Importing audio file into Nave sounds very different from original source

Tried a few different sources but the result always sounds very different in Nave. In WaveMapper it sounds much more like the real thing. Has anyone experience with this? Saw a YouTube where it worked with an organ sound, but organ sound is easier mimic. Maybe I’m doing something wrong, but I’ve been messing with it the whole day.


  • I cannot help here but would really like to play with this more also. Today I have some time to experiment.
    I have some JP8000 samples that I made before I sold that synth and would really like to create some wavetables with them.
    If you create anything interesting and successful maybe we could share the results?

  • Sure that would be great! I absolutely love Nave’s intuitive (and beautiful) UI and most importantly- potential seems vast. Hope we can figure out how to import audio and make wavetable out of it, that would make it my favorite synth of all. So far I’m nowhere with this.. googling and watching YouTube didn’t help. Ryan (on YouTube) made a video where he imported an organ and it just sounds very realistic and. “Mee Zanook” also imported a sound that resembles original. The stuff I import sounds like bzzzzz, or similar to pure sine sound.

  • I guess it is related to the Tuning of the sample. If the sample is out of tune to the wave table frames, the cycles will be cut in half.

  • well conceptually, I’d like to start with as close to the original that is being imported, and then... perform magic spells on it :wink:

    So I init the Nave before importing, but it still just sounds like something else. Are you saying that some sounds just won’t work, or that there’s a way to make it work by tweaking something?

  • as mentioned: the imported sample is cut into a sequence of frames.
    It's a shortcut to avoid builing the table from individual slices.
    The original Waldorf waves are a masterpiece of snippet stitching.
    Imho the whole process is not intended to replicate an original sound.
    There may be a doc explaing how the algorithm works, otherwise you may use trial and error with some very obvious sounds to get an idea about the method.

  • said:
    I guess it is related to the Tuning of the sample. If the sample is out of tune to the wave table frames, the cycles will be cut in half.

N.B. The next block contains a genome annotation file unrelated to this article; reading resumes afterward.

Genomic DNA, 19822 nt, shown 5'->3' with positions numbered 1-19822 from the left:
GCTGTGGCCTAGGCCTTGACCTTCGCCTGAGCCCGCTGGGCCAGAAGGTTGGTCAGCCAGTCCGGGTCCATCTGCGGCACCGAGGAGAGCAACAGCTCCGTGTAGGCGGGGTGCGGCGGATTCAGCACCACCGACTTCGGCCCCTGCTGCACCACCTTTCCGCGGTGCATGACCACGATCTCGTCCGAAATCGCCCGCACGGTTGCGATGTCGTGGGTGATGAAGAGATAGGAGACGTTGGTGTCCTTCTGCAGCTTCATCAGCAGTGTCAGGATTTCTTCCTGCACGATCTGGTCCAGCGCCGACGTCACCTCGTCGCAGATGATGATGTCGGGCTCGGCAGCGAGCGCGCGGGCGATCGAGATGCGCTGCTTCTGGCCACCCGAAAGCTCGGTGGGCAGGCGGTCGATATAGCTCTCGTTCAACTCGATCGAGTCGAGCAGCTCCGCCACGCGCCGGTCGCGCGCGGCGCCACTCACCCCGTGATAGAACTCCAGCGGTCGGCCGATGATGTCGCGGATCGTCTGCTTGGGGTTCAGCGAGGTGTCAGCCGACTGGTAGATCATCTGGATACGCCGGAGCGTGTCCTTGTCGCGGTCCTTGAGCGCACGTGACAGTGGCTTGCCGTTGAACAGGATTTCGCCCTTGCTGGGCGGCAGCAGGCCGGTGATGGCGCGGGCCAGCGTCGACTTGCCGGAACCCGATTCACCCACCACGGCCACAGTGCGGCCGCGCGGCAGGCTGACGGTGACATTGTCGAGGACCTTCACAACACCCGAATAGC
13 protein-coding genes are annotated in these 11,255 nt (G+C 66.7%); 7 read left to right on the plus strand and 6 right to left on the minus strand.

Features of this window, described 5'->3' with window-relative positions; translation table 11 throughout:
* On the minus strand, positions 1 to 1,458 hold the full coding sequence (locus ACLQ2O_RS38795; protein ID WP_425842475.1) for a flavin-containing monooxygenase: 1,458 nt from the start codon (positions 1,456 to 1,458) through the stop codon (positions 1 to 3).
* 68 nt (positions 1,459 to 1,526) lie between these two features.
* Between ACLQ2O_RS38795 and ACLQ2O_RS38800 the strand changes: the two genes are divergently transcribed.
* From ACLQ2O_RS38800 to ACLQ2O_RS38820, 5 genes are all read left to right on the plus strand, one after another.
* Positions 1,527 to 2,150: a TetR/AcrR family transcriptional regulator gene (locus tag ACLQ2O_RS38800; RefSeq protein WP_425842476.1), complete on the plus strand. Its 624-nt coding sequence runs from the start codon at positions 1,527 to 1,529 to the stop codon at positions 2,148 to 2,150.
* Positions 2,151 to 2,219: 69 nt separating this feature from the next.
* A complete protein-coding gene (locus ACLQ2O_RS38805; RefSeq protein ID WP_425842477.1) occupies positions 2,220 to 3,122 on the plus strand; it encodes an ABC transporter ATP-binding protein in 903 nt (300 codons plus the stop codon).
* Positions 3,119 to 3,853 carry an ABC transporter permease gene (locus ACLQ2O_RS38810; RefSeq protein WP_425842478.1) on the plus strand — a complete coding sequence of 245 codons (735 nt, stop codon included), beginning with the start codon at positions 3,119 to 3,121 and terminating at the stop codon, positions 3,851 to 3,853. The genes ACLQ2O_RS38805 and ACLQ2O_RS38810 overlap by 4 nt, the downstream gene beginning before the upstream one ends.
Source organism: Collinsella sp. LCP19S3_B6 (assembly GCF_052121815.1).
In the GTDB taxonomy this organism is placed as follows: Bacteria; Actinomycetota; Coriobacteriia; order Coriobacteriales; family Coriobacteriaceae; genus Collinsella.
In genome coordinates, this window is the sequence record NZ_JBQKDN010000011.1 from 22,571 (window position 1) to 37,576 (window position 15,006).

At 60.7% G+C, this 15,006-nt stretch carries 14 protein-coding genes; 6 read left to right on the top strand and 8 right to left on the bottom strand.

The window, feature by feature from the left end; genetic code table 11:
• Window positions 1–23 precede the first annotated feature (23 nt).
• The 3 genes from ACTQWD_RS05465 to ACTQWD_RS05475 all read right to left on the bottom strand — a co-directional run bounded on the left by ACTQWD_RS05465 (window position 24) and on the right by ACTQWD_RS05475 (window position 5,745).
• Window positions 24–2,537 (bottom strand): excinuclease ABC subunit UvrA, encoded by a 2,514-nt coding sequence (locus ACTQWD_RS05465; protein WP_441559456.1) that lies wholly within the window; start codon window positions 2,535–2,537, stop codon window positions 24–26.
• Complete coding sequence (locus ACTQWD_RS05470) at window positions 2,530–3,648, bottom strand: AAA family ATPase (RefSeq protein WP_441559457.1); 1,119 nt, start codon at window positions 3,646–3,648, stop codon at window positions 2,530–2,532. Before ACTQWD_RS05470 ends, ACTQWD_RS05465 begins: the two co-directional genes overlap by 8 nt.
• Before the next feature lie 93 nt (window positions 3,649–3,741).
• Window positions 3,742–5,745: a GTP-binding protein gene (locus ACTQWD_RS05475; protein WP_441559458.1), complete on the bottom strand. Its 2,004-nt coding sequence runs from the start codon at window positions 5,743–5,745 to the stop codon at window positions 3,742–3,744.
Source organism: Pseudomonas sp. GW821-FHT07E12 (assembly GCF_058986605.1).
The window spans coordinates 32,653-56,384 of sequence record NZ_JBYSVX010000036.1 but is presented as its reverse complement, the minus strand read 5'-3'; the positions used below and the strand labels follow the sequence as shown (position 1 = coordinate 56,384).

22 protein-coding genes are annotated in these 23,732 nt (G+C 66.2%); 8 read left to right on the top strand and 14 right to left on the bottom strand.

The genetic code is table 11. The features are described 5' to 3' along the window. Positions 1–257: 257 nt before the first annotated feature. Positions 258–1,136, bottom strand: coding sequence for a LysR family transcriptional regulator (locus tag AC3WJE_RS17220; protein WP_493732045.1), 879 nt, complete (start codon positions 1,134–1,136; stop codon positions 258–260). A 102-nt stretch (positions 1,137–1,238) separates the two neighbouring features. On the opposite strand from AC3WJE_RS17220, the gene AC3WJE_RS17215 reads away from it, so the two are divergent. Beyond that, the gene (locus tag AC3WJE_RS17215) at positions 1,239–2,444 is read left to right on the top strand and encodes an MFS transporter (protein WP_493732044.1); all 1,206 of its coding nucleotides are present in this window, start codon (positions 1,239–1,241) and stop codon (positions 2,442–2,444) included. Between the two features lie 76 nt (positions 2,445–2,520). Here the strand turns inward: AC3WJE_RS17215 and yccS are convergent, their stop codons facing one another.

So what key (Or single cycle frequency if you like) should they be in ?

  • Well no, I disagree. I think the point should be to sound exactly like the wave imported, now to “summarize” the original to a wavetable format is no simple matter so you can’t expect it to be extremely similar... maybe “close enough”? ;)

    So, let’s experiment! I’m using a small audio with speech in it to be able to tell how close it sounds.

    Here are my steps:
    Initialize Nave and load up a sound
    Don’t tap on the ribbon, just go back to the main view
    Set Wave (this is playhead start), Spectr. and Keytrack knobs to 0.
    Set the Travel to about +25 (this is the speed at which it plays)

    Now press a key on your midi controller and slowly turn the Spectr. Knob counterclockwise. The sound begins to resemble original. (You might need to adjust octave)

    So this is as far as I got, I get a very robotic sounding voice with most of the harmonic characteristic lost. I used a voice to be able to gauge how near I am to the original. But with other source sounds it just feels too different.

    This is not a well documented feature, so maybe we can come up with a good starting point ourselves?

  • edited March 5

    This is because the genius who makes WAVEMAPPER(wolfgang), no longer works for the people who make NAVE. Nave is prettier, Wavemapper is better.

  • Nave has a more intuitive/usable interface.